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Kinematics and star formation properties of low surface brightness galaxies
KeywordsPhysics, Astronomy and Astrophysics.
AdvisorImpey, Christopher D.
MetadataShow full item record
PublisherThe University of Arizona.
RightsCopyright © is held by the author. Digital access to this material is made possible by the University Libraries, University of Arizona. Further transmission, reproduction or presentation (such as public display or performance) of protected items is prohibited except with permission of the author.
AbstractWe present detailed studies of the kinematics and star formation properties of low surface brightness (LSB) galaxies. A total of five giant LSB galaxies including the prototype, Malin 1, were imaged in the 21-cm line of H sc I to provide the first glimpse into the kinematics of these systems. We find that these are some of the first examples to be uncovered of galaxies that are both massive and dark matter dominated. We also find that most of the galaxies have gas surface densities that lie below the critical density for star formation at all radii, consistent with their lack of star formation. In a couple of cases, though, the gas exceeds the critical density where there is no star formation implying a higher gas velocity dispersion or strong flaring of the gas disk. Long-slit optical spectroscopy and broadband CCD imaging are presented for a total of 71 LSB galaxies. We find that these galaxies follow a Fisher-Tully relation with a slope that is in good agreement with the slopes found for other samples of LSB and HSB galaxies. We interpret both the optical and H sc I rotation curves in terms of mass models consisting of a halo only or a stellar component plus a halo of either an isothermal form or an NFW halo of the form described by Navarro et al. (1996) and find that the rotation curves are generally best modeled by low mass-to-light ratio stellar components. By modeling the rotation curves with only an NFW halo and comparing the results with the predictions of cosmological simulations we find that these data are marginally consistent at best with Standard Cold Dark Matter and generally favor lower density models. However, we also find that when including the stellar component, the NFW halo gives a significantly worse fit than an isothermal halo in many cases. This suggests that the inner parts of galactic halos may not be well described by the NFW halo profile.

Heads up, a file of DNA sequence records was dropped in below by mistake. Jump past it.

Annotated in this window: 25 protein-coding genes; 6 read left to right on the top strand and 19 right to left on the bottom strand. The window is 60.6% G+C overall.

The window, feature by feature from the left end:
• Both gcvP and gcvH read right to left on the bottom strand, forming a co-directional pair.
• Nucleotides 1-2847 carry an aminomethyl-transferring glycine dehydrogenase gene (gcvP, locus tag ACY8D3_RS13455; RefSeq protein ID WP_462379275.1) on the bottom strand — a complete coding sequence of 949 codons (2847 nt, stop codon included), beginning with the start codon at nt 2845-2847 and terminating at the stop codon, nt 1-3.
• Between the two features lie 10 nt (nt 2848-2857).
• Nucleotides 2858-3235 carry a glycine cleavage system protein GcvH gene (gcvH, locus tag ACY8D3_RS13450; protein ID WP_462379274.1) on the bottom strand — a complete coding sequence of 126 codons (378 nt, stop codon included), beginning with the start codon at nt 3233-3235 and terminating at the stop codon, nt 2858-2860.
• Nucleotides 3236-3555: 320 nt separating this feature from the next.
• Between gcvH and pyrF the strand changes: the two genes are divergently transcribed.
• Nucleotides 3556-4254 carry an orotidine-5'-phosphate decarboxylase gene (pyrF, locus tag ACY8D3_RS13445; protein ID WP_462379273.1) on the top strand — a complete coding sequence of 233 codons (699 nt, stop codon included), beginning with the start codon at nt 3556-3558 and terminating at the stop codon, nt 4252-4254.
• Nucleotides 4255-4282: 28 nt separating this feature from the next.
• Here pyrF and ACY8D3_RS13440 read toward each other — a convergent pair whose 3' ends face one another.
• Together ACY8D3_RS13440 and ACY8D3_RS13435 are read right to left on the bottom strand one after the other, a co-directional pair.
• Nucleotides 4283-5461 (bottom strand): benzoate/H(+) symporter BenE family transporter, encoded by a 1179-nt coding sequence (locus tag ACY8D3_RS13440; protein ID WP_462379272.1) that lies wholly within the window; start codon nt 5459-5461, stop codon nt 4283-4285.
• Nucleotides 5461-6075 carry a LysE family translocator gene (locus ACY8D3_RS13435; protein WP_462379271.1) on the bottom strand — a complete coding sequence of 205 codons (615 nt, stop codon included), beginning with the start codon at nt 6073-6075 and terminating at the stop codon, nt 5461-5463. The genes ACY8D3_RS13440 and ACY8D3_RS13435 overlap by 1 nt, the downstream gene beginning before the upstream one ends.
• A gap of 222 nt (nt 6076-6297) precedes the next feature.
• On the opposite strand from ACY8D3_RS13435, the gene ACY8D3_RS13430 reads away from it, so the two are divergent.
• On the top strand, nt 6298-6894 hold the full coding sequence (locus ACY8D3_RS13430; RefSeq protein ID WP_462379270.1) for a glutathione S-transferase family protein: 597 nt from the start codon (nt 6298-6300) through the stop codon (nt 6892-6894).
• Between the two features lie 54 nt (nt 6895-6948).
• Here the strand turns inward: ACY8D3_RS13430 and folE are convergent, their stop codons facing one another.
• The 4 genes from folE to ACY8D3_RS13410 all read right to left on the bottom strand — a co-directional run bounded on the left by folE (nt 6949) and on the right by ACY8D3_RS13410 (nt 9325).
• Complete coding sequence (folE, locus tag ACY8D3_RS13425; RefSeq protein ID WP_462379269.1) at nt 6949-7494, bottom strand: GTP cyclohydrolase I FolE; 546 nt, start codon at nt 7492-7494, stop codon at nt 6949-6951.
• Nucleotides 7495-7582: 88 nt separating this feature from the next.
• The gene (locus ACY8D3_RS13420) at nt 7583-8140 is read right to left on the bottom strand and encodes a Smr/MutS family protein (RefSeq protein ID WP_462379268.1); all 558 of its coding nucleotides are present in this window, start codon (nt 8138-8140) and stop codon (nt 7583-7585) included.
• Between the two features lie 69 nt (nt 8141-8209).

Degree ProgramGraduate College